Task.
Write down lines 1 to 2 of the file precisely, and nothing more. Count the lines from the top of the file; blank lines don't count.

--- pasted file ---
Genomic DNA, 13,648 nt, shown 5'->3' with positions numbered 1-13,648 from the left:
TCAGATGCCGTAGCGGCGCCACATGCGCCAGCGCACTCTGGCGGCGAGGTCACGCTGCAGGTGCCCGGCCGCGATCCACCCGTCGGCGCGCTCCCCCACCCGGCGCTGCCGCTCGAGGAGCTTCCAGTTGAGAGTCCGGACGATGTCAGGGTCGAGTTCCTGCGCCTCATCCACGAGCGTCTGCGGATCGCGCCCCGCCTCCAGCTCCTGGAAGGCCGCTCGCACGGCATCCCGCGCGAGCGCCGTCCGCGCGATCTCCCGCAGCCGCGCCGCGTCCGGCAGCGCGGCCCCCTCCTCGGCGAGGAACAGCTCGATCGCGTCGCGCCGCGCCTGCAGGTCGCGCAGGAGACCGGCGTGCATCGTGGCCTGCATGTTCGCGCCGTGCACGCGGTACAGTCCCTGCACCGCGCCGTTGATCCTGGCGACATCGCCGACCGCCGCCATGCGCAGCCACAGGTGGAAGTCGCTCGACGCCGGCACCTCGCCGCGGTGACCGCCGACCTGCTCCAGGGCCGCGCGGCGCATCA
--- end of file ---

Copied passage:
Genomic DNA, 13,648 nt, shown 5'->3' with positions numbered 1-13,648 from the left:
TCAGATGCCGTAGCGGCGCCACATGCGCCAGCGCACTCTGGCGGCGAGGTCACGCTGCAGGTGCCCGGCCGCGATCCACCCGTCGGCGCGCTCCCCCACCCGGCGCTGCCGCTCGAGGAGCTTCCAGTTGAGAGTCCGGACGATGTCAGGGTCGAGTTCCTGCGCCTCATCCACGAGCGTCTGCGGATCGCGCCCCGCCTCCAGCTCCTGGAAGGCCGCTCGCACGGCATCCCGCGCGAGCGCCGTCCGCGCGATCTCCCGCAGCCGCGCCGCGTCCGGCAGCGCGGCCCCCTCCTCGGCGAGGAACAGCTCGATCGCGTCGCGCCGCGCCTGCAGGTCGCGCAGGAGACCGGCGTGCATCGTGGCCTGCATGTTCGCGCCGTGCACGCGGTACAGTCCCTGCACCGCGCCGTTGATCCTGGCGACATCGCCGACCGCCGCCATGCGCAGCCACAGGTGGAAGTCGCTCGACGCCGGCACCTCGCCGCGGTGACCGCCGACCTGCTCCAGGGCCGCGCGGCGCATCA